Updated: Thursday, 23rd October 2014 @ 6:03pm

'It can happen to men too': Tragic one-in-a-million odds see disease return for 79-year-old male breast cancer sufferer

'It can happen to men too': Tragic one-in-a-million odds see disease return for 79-year-old male breast cancer sufferer

By Lucy Kenderdine

After a gruelling six year battle against cancer, Peter Fleming was told it was a one in a million chance that the disease would return.

He was, effectively, cured.

But as a 79-year-old abseiler, odds have never really played a part in Peter's life. Tragically the cancer returned last month, more aggressive than ever.

Facing the prospect that this time doctors believe it to be terminal, Peter spoke to MM about the reoccurring cancer and the need to raise awareness of the disease in men.

Peter was first diagnosed with breast cancer in 2005 after he suffered discomfort in his chest while training for the London marathon, aged 70.

After discussing the problem with his GP, Peter had a mammogram where it was revealed that he had breast cancer.

"It was such a shock when I found out and I never quite thought that I had cancer,” he said.

In March 2011, after years of treatment, doctors believed that the cancer had disappeared and Peter was advised to discontinue the use of the drugs.

So when he found out that the cancer had tragically returned, the news was even more devastating.

“In 2011 I was, for all intents and purposes, cured.  But in actual fact the cancer never went away.

“By stopping with the medication the cancer was able to get a more firm hold and now it has become permanent and incurable.

“I’m living three months at a time as I attend consultations and deal with more treatments than ever. "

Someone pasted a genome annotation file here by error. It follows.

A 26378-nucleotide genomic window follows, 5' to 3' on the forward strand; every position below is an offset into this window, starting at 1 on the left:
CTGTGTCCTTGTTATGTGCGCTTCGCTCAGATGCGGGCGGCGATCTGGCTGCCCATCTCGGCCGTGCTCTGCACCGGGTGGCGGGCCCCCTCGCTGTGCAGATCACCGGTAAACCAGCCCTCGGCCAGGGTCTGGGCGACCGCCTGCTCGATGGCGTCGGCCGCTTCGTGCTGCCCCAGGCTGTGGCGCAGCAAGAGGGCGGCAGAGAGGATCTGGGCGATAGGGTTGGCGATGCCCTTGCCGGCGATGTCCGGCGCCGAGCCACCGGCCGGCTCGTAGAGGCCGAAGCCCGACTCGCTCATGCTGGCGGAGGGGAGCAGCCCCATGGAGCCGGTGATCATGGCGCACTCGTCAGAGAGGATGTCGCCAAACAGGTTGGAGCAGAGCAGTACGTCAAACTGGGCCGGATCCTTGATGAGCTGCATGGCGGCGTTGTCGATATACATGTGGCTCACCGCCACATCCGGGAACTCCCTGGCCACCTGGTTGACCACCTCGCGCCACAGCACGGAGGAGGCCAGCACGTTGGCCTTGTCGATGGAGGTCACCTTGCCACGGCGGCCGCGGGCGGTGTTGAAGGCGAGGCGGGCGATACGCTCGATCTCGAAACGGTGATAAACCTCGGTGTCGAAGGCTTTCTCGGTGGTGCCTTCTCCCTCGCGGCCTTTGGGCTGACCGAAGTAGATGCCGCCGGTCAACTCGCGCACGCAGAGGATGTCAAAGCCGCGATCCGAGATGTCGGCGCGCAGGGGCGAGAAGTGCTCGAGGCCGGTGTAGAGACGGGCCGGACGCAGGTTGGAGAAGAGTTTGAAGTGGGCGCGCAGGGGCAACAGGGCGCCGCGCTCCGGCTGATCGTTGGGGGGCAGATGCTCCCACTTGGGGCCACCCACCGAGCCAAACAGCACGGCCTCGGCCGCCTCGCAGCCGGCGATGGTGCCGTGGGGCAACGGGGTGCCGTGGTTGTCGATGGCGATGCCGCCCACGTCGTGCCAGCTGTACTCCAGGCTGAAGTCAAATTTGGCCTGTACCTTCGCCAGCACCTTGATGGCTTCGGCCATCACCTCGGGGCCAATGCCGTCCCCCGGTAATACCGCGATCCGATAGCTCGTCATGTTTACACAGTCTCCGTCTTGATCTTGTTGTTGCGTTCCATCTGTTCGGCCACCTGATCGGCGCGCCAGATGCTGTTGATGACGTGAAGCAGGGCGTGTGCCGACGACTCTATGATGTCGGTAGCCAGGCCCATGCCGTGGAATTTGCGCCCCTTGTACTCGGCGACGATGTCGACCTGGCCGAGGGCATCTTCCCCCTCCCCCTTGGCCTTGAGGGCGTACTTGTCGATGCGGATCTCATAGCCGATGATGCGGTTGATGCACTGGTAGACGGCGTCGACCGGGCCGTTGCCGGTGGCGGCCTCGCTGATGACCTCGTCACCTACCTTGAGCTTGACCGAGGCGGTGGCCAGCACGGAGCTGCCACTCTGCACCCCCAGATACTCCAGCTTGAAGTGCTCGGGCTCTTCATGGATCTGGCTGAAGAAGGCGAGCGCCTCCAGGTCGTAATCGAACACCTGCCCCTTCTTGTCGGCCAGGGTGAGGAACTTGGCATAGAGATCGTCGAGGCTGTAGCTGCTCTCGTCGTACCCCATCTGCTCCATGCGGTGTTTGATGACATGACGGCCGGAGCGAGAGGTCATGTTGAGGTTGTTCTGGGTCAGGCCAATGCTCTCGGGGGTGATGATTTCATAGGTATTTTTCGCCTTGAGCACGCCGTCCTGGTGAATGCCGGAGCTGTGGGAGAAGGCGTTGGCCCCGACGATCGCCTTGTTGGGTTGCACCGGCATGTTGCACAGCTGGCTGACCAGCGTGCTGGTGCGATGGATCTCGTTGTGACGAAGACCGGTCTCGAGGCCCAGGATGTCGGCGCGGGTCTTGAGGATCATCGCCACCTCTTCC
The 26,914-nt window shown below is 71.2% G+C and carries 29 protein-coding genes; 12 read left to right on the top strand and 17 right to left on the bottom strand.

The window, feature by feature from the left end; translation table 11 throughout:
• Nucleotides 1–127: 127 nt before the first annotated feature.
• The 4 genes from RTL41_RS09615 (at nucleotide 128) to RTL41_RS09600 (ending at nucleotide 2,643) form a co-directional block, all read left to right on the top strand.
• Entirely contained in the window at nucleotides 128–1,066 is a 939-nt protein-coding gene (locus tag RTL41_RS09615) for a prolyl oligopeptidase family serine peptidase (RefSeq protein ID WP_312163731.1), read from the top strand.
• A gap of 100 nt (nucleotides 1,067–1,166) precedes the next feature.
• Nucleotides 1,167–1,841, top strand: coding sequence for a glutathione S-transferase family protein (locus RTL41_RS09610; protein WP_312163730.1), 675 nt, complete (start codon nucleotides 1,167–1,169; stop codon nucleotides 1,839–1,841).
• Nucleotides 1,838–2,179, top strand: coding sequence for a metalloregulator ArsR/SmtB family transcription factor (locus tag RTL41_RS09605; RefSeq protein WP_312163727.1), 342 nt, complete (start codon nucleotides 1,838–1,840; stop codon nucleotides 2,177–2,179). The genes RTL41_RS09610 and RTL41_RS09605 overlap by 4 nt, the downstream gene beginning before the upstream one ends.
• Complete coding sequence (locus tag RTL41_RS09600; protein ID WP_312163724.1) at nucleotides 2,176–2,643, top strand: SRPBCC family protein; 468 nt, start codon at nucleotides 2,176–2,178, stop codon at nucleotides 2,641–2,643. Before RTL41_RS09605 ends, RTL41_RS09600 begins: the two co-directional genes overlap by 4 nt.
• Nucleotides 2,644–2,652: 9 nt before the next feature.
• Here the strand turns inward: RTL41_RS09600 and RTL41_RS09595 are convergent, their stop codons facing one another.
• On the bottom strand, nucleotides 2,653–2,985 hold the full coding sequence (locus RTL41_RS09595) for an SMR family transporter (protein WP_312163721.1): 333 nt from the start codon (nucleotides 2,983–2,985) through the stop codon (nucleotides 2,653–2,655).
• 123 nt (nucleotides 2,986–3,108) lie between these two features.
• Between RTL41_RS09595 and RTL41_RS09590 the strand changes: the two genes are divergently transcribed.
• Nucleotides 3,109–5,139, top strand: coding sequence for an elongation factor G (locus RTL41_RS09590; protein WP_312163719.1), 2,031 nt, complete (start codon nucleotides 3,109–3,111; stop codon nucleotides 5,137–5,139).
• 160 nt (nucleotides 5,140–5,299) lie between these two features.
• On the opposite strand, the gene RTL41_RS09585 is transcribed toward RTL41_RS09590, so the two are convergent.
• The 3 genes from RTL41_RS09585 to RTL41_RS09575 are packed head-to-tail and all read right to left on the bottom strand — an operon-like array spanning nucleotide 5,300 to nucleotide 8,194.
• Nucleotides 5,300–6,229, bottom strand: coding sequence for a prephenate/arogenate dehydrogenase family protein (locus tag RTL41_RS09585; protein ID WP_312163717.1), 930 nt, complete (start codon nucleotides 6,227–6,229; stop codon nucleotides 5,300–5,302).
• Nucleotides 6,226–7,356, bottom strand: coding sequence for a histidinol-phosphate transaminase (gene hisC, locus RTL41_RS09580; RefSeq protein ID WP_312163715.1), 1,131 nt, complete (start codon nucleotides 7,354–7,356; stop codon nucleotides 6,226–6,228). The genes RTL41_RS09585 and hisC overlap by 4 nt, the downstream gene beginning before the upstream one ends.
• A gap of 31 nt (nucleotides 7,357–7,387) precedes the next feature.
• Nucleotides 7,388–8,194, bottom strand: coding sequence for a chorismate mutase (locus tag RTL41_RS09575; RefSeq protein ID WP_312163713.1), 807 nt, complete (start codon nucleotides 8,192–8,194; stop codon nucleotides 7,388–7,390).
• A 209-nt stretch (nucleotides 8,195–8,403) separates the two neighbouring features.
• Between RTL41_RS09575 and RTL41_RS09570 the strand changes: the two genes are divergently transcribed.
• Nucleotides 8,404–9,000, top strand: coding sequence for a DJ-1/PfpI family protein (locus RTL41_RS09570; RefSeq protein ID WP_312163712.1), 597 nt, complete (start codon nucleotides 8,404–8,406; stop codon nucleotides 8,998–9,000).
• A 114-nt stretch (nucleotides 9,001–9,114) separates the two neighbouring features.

While a lot of people would have been overcome with emotion at the news, Peter channelled his feelings into his charity work.

Most recently, Peter took place in a charity abseil down the Corn Exchange building in the city centre along with 34 others.

"I'm not the type of person to really get scared by anything, but it certainly was an exciting experience."

Even without the element of fear, the abseil was a challenge for the Sale resident in his eightieth year.

"The girl who went before me slipped as she was going down but she held on.

"I then did the same and I heard gasps from the crowd below but I had faith in the people helping me and continued with the rest of the abseil."

He added: “It was such a joy to hear the support from the crowd and their applause once I made it to the end.”

The event was planned to raise money for Wythenshawe based Genesis Breast Cancer Prevention- the UK's only charity entirely dedicated to the prevention and prediction of breast cancer.

The efforts of the retired civil servant along with the others meant more than £3,500 was raised for the charity and the money is still rolling in.

"I've been out and about today collecting some of the money from the event and I'm starting to get recognised for my charity work in Manchester, like a celebrity does.

"I was at church and the vicar said that he had seen me in the newspaper and congratulated me for the abseil so I offered him an autograph!”

But Peter is not content with just doing one abseil and he has more plans for future charity events and fundraisers.

 He said: "God willing I will run in the Manchester half marathon to promote the charity and the wonderful work they do."

"There's life in the old dog yet," he added.

Currently undergoing treatment at the Christies hospital, the Genesis charity has helped him with his own personal battle with cancer.

Peter said: “Genesis Breast Cancer Prevention is a charity very close to my heart.

"It has been a real support to me over the years, and I hope that the abseil has helped highlight that both men and women can be affected by breast cancer.”

Around 370 men are diagnosed each year in the UK with breast cancer and it is much rarer than the disease in women with 48,400 cases.

Both Peter and the charity aim to increase the awareness of male breast cancer which affects one in 1,000 men and remains relatively unknown.

Pam Glass, founder of Genesis Breast Cancer Prevention, said: “We’re extremely grateful for the great lengths that fundraisers, like Peter, have gone to for Genesis.

"Without them we wouldn’t be able to fund the pioneering research being conducted at The Nightingale and Genesis Breast Cancer Prevention Centre.”

Image courtesy of ITV, with thanks.

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